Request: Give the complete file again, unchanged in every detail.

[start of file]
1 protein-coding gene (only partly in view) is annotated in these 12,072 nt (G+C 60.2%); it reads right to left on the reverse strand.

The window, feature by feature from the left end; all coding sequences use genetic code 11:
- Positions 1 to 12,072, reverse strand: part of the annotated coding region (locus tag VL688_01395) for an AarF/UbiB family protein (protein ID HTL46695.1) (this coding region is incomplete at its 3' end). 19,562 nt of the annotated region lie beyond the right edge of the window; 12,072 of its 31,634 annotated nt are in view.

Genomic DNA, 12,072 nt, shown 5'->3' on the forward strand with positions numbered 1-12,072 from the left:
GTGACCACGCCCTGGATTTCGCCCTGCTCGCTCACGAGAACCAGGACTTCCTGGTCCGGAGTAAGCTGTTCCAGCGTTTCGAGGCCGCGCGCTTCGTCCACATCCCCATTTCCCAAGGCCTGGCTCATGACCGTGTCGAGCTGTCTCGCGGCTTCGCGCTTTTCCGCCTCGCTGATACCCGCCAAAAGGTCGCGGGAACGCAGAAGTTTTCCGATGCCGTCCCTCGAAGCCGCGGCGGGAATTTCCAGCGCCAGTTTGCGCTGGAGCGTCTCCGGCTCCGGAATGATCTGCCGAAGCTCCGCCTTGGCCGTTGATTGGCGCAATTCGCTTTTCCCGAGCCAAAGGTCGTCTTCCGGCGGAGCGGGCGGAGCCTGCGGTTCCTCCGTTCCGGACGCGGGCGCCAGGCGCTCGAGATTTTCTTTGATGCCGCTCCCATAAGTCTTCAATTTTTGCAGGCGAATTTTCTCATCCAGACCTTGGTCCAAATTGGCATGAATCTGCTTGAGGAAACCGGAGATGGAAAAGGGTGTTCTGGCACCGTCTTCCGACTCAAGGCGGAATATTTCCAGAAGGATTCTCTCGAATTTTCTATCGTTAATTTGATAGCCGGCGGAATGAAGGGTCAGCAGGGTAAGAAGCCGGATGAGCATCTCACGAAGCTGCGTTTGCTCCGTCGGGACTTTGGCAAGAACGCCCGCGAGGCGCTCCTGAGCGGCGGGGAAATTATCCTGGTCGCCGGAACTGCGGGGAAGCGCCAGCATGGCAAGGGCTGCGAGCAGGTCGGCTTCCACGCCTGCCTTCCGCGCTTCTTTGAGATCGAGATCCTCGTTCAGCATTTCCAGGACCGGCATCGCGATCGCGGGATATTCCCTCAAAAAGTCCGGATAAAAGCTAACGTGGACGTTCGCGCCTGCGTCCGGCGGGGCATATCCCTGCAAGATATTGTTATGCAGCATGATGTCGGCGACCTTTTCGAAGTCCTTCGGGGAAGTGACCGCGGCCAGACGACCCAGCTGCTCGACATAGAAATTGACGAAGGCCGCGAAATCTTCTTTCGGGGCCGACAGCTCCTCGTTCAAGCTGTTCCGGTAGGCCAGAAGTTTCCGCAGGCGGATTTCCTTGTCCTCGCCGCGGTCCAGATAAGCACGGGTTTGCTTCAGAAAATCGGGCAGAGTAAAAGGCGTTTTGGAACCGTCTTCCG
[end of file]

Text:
1 protein-coding gene (only partly in view) is annotated in these 12,072 nt (G+C 60.2%); it reads right to left on the reverse strand.

The window, feature by feature from the left end; all coding sequences use genetic code 11:
- Positions 1 to 12,072, reverse strand: part of the annotated coding region (locus tag VL688_01395) for an AarF/UbiB family protein (protein ID HTL46695.1) (this coding region is incomplete at its 3' end). 19,562 nt of the annotated region lie beyond the right edge of the window; 12,072 of its 31,634 annotated nt are in view.

Genomic DNA, 12,072 nt, shown 5'->3' on the forward strand with positions numbered 1-12,072 from the left:
GTGACCACGCCCTGGATTTCGCCCTGCTCGCTCACGAGAACCAGGACTTCCTGGTCCGGAGTAAGCTGTTCCAGCGTTTCGAGGCCGCGCGCTTCGTCCACATCCCCATTTCCCAAGGCCTGGCTCATGACCGTGTCGAGCTGTCTCGCGGCTTCGCGCTTTTCCGCCTCGCTGATACCCGCCAAAAGGTCGCGGGAACGCAGAAGTTTTCCGATGCCGTCCCTCGAAGCCGCGGCGGGAATTTCCAGCGCCAGTTTGCGCTGGAGCGTCTCCGGCTCCGGAATGATCTGCCGAAGCTCCGCCTTGGCCGTTGATTGGCGCAATTCGCTTTTCCCGAGCCAAAGGTCGTCTTCCGGCGGAGCGGGCGGAGCCTGCGGTTCCTCCGTTCCGGACGCGGGCGCCAGGCGCTCGAGATTTTCTTTGATGCCGCTCCCATAAGTCTTCAATTTTTGCAGGCGAATTTTCTCATCCAGACCTTGGTCCAAATTGGCATGAATCTGCTTGAGGAAACCGGAGATGGAAAAGGGTGTTCTGGCACCGTCTTCCGACTCAAGGCGGAATATTTCCAGAAGGATTCTCTCGAATTTTCTATCGTTAATTTGATAGCCGGCGGAATGAAGGGTCAGCAGGGTAAGAAGCCGGATGAGCATCTCACGAAGCTGCGTTTGCTCCGTCGGGACTTTGGCAAGAACGCCCGCGAGGCGCTCCTGAGCGGCGGGGAAATTATCCTGGTCGCCGGAACTGCGGGGAAGCGCCAGCATGGCAAGGGCTGCGAGCAGGTCGGCTTCCACGCCTGCCTTCCGCGCTTCTTTGAGATCGAGATCCTCGTTCAGCATTTCCAGGACCGGCATCGCGATCGCGGGATATTCCCTCAAAAAGTCCGGATAAAAGCTAACGTGGACGTTCGCGCCTGCGTCCGGCGGGGCATATCCCTGCAAGATATTGTTATGCAGCATGATGTCGGCGACCTTTTCGAAGTCCTTCGGGGAAGTGACCGCGGCCAGACGACCCAGCTGCTCGACATAGAAATTGACGAAGGCCGCGAAATCTTCTTTCGGGGCCGACAGCTCCTCGTTCAAGCTGTTCCGGTAGGCCAGAAGTTTCCGCAGGCGGATTTCCTTGTCCTCGCCGCGGTCCAGATAAGCACGGGTTTGCTTCAGAAAATCGGGCAGAGTAAAAGGCGTTTTGGAACCGTCTTCCG